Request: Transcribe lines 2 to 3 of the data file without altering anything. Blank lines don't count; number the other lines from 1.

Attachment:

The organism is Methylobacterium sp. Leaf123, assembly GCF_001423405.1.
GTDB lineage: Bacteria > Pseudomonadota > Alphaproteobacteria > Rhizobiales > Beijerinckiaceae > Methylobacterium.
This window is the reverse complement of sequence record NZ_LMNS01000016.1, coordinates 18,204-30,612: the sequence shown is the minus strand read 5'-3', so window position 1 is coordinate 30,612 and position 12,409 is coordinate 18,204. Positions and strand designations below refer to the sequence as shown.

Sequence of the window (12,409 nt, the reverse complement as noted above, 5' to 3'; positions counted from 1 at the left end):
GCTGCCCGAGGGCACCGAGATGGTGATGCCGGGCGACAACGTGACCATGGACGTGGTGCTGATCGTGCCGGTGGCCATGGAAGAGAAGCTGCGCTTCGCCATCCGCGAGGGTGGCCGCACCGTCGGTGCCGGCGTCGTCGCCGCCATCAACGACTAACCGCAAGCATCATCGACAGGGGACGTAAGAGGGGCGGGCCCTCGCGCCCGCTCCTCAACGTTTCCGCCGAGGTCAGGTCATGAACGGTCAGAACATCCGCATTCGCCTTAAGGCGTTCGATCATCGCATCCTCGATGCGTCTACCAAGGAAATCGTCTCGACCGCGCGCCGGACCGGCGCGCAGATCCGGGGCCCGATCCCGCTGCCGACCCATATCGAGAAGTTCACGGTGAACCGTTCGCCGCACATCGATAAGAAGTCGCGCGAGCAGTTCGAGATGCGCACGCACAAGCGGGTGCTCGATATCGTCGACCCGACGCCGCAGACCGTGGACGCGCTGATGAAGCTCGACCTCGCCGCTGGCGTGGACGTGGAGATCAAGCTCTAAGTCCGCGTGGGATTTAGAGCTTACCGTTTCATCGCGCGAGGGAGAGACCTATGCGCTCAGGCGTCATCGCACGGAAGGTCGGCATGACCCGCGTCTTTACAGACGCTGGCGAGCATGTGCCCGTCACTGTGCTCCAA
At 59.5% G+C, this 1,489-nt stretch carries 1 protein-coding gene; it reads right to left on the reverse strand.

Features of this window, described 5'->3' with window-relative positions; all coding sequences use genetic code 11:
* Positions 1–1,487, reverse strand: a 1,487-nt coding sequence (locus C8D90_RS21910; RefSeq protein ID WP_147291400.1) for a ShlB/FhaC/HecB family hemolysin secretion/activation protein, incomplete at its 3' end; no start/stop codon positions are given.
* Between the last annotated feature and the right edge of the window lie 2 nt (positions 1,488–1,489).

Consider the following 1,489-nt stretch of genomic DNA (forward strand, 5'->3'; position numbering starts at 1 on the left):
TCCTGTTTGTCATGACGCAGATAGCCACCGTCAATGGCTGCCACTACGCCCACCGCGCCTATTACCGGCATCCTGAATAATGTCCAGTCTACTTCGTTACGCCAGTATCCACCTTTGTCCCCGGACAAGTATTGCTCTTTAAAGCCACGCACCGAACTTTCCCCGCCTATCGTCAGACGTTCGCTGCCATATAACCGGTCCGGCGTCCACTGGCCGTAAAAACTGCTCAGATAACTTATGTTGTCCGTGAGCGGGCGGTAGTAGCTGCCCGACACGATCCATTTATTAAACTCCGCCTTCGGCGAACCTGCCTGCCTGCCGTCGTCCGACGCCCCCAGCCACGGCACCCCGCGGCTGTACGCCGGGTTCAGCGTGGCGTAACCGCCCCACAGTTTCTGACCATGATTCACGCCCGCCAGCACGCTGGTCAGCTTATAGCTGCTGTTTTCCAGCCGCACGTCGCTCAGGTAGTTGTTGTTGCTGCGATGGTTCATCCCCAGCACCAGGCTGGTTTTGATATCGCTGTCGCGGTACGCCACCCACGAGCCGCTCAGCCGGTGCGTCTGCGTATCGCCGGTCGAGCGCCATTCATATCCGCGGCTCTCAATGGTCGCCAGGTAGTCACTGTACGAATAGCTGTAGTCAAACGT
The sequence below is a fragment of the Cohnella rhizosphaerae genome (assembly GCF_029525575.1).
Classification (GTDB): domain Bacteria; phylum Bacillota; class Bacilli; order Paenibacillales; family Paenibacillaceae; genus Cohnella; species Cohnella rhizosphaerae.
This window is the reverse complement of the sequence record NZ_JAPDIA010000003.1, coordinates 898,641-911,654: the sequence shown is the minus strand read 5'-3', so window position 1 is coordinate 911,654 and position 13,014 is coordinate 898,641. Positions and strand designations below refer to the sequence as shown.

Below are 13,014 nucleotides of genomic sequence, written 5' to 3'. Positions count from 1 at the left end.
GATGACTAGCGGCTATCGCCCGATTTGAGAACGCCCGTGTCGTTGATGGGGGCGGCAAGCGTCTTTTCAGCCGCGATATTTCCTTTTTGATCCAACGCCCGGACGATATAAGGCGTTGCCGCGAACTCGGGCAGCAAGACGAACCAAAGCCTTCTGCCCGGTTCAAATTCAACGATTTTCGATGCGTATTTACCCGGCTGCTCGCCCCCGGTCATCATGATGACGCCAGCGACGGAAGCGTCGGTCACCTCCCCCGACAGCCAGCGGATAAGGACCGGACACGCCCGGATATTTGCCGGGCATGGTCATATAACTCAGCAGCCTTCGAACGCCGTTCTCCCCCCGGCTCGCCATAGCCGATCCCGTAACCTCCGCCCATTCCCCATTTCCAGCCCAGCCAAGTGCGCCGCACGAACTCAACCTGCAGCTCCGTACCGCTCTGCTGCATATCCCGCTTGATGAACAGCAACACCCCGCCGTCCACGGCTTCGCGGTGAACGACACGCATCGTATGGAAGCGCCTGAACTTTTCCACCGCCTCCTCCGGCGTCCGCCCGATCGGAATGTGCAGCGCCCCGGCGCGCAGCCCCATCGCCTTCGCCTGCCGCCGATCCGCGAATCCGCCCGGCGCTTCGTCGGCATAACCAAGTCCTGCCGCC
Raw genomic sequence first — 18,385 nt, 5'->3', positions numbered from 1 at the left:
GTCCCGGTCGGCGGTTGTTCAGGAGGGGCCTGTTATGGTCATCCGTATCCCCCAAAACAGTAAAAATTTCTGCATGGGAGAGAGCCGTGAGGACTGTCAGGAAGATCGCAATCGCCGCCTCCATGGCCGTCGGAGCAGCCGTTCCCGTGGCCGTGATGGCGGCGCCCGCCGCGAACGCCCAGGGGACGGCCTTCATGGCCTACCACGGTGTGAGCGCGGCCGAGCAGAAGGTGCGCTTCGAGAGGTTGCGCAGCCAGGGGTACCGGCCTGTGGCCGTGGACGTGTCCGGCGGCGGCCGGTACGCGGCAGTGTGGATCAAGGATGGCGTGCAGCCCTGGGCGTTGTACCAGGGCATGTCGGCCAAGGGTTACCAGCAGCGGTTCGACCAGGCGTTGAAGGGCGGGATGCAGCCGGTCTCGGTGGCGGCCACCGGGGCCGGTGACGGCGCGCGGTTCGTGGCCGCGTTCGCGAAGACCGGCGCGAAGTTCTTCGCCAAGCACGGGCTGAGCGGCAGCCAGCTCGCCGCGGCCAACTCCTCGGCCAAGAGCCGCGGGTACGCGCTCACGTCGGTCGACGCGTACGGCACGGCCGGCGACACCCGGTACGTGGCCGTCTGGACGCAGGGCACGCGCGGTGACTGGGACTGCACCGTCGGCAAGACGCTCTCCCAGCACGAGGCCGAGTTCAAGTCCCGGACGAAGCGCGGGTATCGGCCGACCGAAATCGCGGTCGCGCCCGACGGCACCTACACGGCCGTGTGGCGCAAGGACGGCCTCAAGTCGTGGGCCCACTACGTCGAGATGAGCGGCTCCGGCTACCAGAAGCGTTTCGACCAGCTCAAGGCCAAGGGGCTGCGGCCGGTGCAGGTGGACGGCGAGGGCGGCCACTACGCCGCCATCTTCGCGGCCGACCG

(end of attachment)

GTDB lineage: Bacteria > Pseudomonadota > Alphaproteobacteria > Rhizobiales > Beijerinckiaceae > Methylobacterium.
This window is the reverse complement of sequence record NZ_LMNS01000016.1, coordinates 18,204-30,612: the sequence shown is the minus strand read 5'-3', so window position 1 is coordinate 30,612 and position 12,409 is coordinate 18,204. Positions and strand designations below refer to the sequence as shown.